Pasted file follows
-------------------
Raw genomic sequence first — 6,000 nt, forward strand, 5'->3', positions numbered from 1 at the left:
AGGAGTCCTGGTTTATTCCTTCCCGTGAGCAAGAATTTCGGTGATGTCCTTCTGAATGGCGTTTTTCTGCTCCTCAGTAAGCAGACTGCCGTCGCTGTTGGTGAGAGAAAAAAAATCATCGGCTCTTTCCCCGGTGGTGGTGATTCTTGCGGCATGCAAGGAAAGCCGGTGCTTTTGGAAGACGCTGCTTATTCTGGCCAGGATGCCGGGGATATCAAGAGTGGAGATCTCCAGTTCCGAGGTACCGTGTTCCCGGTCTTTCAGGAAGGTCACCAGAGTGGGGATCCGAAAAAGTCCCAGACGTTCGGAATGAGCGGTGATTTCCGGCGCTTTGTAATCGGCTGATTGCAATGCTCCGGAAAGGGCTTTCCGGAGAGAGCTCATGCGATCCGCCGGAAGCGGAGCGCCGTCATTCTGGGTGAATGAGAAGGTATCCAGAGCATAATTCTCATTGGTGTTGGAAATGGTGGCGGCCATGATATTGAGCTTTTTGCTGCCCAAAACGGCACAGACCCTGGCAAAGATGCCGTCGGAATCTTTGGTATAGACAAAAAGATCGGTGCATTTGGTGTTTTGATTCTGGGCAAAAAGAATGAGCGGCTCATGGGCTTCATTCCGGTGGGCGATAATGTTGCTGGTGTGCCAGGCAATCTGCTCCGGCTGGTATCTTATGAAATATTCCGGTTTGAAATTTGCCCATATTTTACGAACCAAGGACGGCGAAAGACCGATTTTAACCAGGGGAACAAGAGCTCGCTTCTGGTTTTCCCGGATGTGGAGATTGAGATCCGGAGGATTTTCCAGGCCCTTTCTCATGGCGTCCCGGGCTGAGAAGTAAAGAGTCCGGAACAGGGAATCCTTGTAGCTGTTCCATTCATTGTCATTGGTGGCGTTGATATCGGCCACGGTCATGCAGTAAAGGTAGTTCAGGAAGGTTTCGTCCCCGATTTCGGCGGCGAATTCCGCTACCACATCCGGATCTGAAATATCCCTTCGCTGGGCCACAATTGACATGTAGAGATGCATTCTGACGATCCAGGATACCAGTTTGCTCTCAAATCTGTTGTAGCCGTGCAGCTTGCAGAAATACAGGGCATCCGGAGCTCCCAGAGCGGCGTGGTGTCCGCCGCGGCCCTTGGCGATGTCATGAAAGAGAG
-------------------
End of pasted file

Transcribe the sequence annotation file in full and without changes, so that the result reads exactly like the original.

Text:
Raw genomic sequence first — 6,000 nt, forward strand, 5'->3', positions numbered from 1 at the left:
AGGAGTCCTGGTTTATTCCTTCCCGTGAGCAAGAATTTCGGTGATGTCCTTCTGAATGGCGTTTTTCTGCTCCTCAGTAAGCAGACTGCCGTCGCTGTTGGTGAGAGAAAAAAAATCATCGGCTCTTTCCCCGGTGGTGGTGATTCTTGCGGCATGCAAGGAAAGCCGGTGCTTTTGGAAGACGCTGCTTATTCTGGCCAGGATGCCGGGGATATCAAGAGTGGAGATCTCCAGTTCCGAGGTACCGTGTTCCCGGTCTTTCAGGAAGGTCACCAGAGTGGGGATCCGAAAAAGTCCCAGACGTTCGGAATGAGCGGTGATTTCCGGCGCTTTGTAATCGGCTGATTGCAATGCTCCGGAAAGGGCTTTCCGGAGAGAGCTCATGCGATCCGCCGGAAGCGGAGCGCCGTCATTCTGGGTGAATGAGAAGGTATCCAGAGCATAATTCTCATTGGTGTTGGAAATGGTGGCGGCCATGATATTGAGCTTTTTGCTGCCCAAAACGGCACAGACCCTGGCAAAGATGCCGTCGGAATCTTTGGTATAGACAAAAAGATCGGTGCATTTGGTGTTTTGATTCTGGGCAAAAAGAATGAGCGGCTCATGGGCTTCATTCCGGTGGGCGATAATGTTGCTGGTGTGCCAGGCAATCTGCTCCGGCTGGTATCTTATGAAATATTCCGGTTTGAAATTTGCCCATATTTTACGAACCAAGGACGGCGAAAGACCGATTTTAACCAGGGGAACAAGAGCTCGCTTCTGGTTTTCCCGGATGTGGAGATTGAGATCCGGAGGATTTTCCAGGCCCTTTCTCATGGCGTCCCGGGCTGAGAAGTAAAGAGTCCGGAACAGGGAATCCTTGTAGCTGTTCCATTCATTGTCATTGGTGGCGTTGATATCGGCCACGGTCATGCAGTAAAGGTAGTTCAGGAAGGTTTCGTCCCCGATTTCGGCGGCGAATTCCGCTACCACATCCGGATCTGAAATATCCCTTCGCTGGGCCACAATTGACATGTAGAGATGCATTCTGACGATCCAGGATACCAGTTTGCTCTCAAATCTGTTGTAGCCGTGCAGCTTGCAGAAATACAGGGCATCCGGAGCTCCCAGAGCGGCGTGGTGTCCGCCGCGGCCCTTGGCGATGTCATGAAAGAGAG